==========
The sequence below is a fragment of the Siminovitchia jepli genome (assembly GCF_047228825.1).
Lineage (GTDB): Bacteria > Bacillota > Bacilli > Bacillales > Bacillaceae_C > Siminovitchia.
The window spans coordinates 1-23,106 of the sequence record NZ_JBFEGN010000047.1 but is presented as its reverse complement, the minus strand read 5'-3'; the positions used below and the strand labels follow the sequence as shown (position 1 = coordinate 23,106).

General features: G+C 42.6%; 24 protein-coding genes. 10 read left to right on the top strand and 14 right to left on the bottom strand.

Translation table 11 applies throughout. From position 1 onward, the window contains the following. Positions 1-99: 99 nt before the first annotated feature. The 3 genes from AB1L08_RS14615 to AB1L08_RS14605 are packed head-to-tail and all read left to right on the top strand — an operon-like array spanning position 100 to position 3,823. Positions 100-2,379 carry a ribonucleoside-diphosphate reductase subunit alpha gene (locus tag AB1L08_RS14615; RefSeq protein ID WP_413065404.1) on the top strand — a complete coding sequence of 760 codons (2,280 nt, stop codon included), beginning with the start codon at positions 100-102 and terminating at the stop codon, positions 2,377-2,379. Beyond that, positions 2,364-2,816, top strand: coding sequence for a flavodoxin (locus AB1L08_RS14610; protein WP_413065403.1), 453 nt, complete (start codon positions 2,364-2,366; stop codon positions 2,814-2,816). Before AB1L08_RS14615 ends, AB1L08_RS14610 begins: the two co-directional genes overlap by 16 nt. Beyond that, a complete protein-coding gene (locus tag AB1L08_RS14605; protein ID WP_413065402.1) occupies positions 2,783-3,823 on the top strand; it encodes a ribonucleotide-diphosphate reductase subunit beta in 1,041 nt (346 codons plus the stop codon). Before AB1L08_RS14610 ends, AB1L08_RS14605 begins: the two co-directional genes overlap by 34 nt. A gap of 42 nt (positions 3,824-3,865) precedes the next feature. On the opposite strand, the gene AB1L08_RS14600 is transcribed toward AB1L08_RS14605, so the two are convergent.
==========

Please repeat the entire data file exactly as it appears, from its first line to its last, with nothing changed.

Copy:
The sequence below is a fragment of the Siminovitchia jepli genome (assembly GCF_047228825.1).
Lineage (GTDB): Bacteria > Bacillota > Bacilli > Bacillales > Bacillaceae_C > Siminovitchia.
The window spans coordinates 1-23,106 of the sequence record NZ_JBFEGN010000047.1 but is presented as its reverse complement, the minus strand read 5'-3'; the positions used below and the strand labels follow the sequence as shown (position 1 = coordinate 23,106).

General features: G+C 42.6%; 24 protein-coding genes. 10 read left to right on the top strand and 14 right to left on the bottom strand.

Translation table 11 applies throughout. From position 1 onward, the window contains the following. Positions 1-99: 99 nt before the first annotated feature. The 3 genes from AB1L08_RS14615 to AB1L08_RS14605 are packed head-to-tail and all read left to right on the top strand — an operon-like array spanning position 100 to position 3,823. Positions 100-2,379 carry a ribonucleoside-diphosphate reductase subunit alpha gene (locus tag AB1L08_RS14615; RefSeq protein ID WP_413065404.1) on the top strand — a complete coding sequence of 760 codons (2,280 nt, stop codon included), beginning with the start codon at positions 100-102 and terminating at the stop codon, positions 2,377-2,379. Beyond that, positions 2,364-2,816, top strand: coding sequence for a flavodoxin (locus AB1L08_RS14610; protein WP_413065403.1), 453 nt, complete (start codon positions 2,364-2,366; stop codon positions 2,814-2,816). Before AB1L08_RS14615 ends, AB1L08_RS14610 begins: the two co-directional genes overlap by 16 nt. Beyond that, a complete protein-coding gene (locus tag AB1L08_RS14605; protein ID WP_413065402.1) occupies positions 2,783-3,823 on the top strand; it encodes a ribonucleotide-diphosphate reductase subunit beta in 1,041 nt (346 codons plus the stop codon). Before AB1L08_RS14610 ends, AB1L08_RS14605 begins: the two co-directional genes overlap by 34 nt. A gap of 42 nt (positions 3,824-3,865) precedes the next feature. On the opposite strand, the gene AB1L08_RS14600 is transcribed toward AB1L08_RS14605, so the two are convergent.